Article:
Act Now to Forgo Foreclosure

Whether you are an investor or a homeowner, if you are facing difficulties with your mortgage, remember that the ultimate goal is to maintain your credit rating. You may be able to negotiate with your lender, you may be able to refinance, or you may be forced to sell your home now in order to buy one in the future, but the sooner you address the issue the more options you will have.

By getting your finances in order you will be able to get on with your life sooner. Don’t add to your stress by ignoring your fiscal situation; follow these steps to getting back on track:

Know the details – go over all your loan documents so that you are prepared for any upcoming resets or changes. When will your payments increase? By how much? Can you refinance? What kind of penalty would you face, if any?

Cut in other areas – can you take a roommate or a second job to help make your payments? You may need to look at significant changes in your spending and lifestyle. Do not make any major purchases at this time, and look at liquidating other assets, such as cars or boats, to help meet your payments.

Contact your lender – You should take the initiative with your lender. Contact them before the problem becomes overwhelming. If you receive calls or letters from your lender, respond to them as soon as possible. Do not wait to get too far behind – lenders are less likely to move quickly into foreclosure if you are proactive. You want to speak to the right people – ask for the loss mitigation or collections department. Be honest with them about your situation and don’t make promises you can’t keep.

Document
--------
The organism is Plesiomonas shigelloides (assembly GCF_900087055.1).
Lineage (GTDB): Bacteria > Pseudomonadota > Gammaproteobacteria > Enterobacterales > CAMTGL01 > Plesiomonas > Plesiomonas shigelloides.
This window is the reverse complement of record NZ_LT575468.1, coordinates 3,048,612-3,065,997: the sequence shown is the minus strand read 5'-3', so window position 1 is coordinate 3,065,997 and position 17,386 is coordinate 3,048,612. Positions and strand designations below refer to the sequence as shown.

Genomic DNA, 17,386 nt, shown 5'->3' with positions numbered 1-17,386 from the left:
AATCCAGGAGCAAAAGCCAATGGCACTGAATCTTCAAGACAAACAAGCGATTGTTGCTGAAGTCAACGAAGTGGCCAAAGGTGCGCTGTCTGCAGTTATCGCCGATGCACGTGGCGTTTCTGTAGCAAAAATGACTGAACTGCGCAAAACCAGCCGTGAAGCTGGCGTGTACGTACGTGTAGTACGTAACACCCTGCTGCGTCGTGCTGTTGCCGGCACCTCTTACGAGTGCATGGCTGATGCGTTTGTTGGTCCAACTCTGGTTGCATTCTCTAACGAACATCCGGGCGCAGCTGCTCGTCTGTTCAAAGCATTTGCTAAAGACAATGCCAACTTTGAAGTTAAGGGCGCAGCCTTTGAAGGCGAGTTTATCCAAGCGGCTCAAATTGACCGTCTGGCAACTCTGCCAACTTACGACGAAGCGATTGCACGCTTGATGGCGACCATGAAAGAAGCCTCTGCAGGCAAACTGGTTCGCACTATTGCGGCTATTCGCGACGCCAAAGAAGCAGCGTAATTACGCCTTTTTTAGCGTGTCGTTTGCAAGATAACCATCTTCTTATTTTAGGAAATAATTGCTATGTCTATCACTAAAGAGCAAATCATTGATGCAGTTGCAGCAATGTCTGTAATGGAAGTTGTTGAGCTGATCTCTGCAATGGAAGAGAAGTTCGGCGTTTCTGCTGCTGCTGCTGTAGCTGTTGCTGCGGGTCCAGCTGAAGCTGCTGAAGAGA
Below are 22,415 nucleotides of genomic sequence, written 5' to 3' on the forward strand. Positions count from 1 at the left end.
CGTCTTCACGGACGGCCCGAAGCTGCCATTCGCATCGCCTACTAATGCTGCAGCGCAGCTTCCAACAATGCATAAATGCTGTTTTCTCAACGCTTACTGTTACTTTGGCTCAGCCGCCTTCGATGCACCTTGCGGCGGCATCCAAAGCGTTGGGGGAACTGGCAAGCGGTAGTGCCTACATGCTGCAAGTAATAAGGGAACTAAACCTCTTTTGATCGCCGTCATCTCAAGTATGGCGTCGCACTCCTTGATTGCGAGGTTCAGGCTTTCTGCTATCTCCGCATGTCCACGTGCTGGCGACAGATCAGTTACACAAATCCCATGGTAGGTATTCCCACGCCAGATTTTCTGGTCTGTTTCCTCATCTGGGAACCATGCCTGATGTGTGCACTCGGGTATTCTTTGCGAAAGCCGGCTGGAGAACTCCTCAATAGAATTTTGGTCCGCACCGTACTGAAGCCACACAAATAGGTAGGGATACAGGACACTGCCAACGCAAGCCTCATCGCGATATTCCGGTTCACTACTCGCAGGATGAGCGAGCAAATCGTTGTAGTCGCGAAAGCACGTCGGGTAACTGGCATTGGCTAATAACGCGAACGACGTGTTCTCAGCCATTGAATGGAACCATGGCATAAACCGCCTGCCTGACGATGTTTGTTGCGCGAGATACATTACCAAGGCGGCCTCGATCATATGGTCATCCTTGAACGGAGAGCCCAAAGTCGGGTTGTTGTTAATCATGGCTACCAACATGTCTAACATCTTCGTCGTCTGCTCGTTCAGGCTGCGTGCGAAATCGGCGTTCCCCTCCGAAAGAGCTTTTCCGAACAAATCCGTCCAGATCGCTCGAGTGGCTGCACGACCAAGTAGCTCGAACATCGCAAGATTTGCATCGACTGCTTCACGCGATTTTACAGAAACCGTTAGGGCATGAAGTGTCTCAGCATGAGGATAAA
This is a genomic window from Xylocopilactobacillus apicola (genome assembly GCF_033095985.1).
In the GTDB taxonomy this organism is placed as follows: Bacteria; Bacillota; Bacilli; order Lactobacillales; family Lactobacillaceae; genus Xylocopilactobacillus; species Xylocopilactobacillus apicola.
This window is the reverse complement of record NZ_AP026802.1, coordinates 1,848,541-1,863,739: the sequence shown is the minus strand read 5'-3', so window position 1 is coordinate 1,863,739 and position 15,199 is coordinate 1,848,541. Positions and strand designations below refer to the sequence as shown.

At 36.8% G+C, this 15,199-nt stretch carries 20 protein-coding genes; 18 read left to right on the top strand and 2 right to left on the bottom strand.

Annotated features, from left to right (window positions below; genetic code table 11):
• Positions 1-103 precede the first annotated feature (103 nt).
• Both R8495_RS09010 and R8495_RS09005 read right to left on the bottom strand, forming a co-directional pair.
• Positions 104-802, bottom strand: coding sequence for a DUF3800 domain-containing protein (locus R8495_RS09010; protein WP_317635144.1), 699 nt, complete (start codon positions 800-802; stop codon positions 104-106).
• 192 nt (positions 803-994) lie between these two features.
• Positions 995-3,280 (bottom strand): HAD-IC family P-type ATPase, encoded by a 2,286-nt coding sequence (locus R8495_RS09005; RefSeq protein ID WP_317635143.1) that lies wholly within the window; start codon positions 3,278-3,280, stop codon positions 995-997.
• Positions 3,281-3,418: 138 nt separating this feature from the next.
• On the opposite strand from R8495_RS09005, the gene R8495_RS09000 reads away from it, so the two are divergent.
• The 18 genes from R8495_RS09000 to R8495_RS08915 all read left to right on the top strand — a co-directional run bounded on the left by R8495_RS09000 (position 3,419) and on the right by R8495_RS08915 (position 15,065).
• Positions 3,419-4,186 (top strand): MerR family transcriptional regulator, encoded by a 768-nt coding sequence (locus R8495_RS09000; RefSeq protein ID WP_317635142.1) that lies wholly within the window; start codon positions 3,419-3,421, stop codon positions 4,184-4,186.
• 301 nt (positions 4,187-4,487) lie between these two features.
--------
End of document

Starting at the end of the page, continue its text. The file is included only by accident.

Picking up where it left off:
Beware of foreclosure “rescue” scams – There are a number of scam artists targeting people in neighborhoods where foreclosure rates have been high. They approach troubled homeowners with promises to help them keep their houses. These “rescues” often come with payments that are out of reach of the average homeowner and result in homeowners being defrauded of their homes, sometimes still owing the original mortgage amount.

Any company that approaches you with such an offer should be checked out through the Better Business Bureau, your state real estate commission and Attorney General.

Do not sign anything without reading it all, get all promises in writing and ask your attorney or a financial professional to review any paperwork before you sign it.

Call a nonprofit group offering free housing advice for more information and counseling. They may be able to help you with your options.

If all else fails, negotiate a short sale – if you have missed more than two payments but your home has not yet gone into foreclosure you may be able to sell it for a price that falls short of what you owe the lender. If your mortgage holder agrees to accept the price and forgive the rest of your debt, they forgo the pricey foreclosure process and you walk away with minimal damage to your credit score.

You can chalk it up to experience, save up a down payment and start over again when the time is right.